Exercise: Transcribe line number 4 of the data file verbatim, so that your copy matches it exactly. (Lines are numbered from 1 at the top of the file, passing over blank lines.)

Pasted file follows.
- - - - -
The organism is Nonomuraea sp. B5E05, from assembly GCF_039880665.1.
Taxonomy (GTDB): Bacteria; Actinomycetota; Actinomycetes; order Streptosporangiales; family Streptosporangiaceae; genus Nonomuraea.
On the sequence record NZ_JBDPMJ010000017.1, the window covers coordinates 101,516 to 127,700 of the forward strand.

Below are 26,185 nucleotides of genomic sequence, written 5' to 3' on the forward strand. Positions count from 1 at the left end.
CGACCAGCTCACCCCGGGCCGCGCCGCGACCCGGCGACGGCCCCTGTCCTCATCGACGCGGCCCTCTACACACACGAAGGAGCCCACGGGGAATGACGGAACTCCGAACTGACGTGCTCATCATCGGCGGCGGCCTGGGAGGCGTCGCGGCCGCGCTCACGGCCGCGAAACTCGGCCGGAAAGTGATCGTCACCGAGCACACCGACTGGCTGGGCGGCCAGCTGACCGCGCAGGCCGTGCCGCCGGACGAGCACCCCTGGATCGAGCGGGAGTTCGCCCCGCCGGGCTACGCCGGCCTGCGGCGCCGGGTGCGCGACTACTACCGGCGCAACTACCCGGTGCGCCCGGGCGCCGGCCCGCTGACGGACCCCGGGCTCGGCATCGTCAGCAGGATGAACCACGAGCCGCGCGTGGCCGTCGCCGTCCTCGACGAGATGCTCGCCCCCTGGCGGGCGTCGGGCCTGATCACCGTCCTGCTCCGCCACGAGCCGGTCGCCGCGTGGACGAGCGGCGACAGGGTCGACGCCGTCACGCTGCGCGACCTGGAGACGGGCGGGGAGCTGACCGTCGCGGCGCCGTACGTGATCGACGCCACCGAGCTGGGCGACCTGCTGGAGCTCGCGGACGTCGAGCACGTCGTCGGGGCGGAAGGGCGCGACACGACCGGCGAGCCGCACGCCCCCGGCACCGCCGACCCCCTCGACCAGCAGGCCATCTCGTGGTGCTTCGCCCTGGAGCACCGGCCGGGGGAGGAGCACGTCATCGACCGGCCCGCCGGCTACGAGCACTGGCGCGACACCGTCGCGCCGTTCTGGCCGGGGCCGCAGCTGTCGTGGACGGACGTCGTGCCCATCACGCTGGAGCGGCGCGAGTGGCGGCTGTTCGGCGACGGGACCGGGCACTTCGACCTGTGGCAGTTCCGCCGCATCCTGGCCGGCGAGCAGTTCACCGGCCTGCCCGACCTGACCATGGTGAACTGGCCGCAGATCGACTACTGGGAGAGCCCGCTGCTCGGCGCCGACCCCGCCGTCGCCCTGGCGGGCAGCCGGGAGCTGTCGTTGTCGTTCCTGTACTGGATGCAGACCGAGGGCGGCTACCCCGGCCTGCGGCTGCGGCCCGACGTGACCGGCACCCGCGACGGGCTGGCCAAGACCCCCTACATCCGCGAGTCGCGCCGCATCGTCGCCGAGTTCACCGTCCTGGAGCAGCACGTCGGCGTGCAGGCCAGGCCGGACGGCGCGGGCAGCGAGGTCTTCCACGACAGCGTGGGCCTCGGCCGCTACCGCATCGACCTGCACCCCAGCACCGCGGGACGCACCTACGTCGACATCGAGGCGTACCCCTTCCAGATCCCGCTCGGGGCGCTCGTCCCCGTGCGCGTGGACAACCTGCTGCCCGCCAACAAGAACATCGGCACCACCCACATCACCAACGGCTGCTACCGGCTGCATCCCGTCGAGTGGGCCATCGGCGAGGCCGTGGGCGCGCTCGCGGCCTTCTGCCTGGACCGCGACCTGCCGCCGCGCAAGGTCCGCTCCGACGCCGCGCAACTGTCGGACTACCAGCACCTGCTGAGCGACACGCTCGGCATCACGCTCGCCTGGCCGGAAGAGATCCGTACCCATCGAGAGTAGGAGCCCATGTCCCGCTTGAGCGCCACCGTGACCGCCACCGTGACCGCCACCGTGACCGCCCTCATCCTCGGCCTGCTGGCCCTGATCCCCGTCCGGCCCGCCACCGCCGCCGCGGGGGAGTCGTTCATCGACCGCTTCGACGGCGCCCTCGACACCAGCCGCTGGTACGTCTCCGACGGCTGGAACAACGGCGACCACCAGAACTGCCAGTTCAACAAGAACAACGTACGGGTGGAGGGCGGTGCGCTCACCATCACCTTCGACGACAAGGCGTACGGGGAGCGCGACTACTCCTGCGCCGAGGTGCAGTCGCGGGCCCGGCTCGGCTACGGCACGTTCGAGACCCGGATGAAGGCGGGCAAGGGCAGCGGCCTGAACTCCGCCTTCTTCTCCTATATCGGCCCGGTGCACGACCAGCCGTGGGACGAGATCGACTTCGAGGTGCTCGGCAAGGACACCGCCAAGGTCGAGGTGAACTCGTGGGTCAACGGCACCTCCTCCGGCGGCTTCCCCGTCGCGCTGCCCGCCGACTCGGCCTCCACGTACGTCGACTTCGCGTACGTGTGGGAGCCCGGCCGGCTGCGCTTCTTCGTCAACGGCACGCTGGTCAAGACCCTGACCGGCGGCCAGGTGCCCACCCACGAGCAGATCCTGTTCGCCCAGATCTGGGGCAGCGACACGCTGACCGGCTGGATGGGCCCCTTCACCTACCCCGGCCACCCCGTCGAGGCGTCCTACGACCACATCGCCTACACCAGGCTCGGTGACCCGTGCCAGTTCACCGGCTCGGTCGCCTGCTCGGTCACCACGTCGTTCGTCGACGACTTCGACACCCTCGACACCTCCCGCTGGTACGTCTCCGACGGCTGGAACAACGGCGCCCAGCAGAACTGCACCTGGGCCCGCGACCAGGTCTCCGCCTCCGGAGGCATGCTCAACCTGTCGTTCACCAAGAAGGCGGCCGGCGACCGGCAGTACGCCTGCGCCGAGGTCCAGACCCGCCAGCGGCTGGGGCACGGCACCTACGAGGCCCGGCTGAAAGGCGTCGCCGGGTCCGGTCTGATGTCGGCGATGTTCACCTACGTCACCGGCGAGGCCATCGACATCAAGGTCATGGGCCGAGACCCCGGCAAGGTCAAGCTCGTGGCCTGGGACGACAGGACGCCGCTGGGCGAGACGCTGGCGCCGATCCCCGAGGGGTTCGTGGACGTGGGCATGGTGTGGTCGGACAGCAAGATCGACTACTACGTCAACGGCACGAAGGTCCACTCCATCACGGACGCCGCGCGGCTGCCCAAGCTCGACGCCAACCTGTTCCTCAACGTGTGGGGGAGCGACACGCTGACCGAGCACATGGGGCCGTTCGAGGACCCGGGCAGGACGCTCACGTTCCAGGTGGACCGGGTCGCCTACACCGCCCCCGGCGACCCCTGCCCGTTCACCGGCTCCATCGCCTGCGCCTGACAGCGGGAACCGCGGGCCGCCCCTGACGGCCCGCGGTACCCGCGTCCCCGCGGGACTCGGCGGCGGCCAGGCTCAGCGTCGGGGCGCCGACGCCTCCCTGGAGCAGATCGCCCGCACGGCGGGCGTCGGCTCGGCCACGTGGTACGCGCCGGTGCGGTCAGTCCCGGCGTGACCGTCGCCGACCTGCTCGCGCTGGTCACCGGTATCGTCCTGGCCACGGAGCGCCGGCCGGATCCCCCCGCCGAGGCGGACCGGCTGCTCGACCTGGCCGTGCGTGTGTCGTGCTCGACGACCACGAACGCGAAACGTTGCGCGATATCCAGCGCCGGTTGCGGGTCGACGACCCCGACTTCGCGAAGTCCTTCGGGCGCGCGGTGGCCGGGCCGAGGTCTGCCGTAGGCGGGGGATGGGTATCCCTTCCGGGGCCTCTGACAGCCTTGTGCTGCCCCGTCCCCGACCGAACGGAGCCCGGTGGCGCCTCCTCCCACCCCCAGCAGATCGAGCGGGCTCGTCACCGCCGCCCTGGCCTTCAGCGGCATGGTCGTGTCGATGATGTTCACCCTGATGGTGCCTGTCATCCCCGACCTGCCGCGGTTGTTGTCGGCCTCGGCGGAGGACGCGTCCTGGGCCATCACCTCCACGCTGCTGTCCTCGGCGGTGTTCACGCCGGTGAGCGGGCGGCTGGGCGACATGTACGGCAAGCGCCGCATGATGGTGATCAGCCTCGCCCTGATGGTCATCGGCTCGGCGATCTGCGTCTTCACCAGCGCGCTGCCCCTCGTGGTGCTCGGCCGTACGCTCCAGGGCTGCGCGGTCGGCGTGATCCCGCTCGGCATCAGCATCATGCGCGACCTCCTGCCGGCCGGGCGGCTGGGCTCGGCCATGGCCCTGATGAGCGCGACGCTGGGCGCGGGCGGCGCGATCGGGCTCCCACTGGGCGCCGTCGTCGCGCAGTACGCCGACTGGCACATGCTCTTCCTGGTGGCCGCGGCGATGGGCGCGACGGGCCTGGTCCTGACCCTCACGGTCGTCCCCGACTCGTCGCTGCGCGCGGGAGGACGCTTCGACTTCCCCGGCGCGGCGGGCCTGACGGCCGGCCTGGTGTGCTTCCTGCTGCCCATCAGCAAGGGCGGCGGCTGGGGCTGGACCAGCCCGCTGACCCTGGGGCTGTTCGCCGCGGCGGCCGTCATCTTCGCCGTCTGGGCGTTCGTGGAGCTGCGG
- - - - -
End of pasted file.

Below are 26,185 nucleotides of genomic sequence, written 5' to 3' on the forward strand. Positions count from 1 at the left end.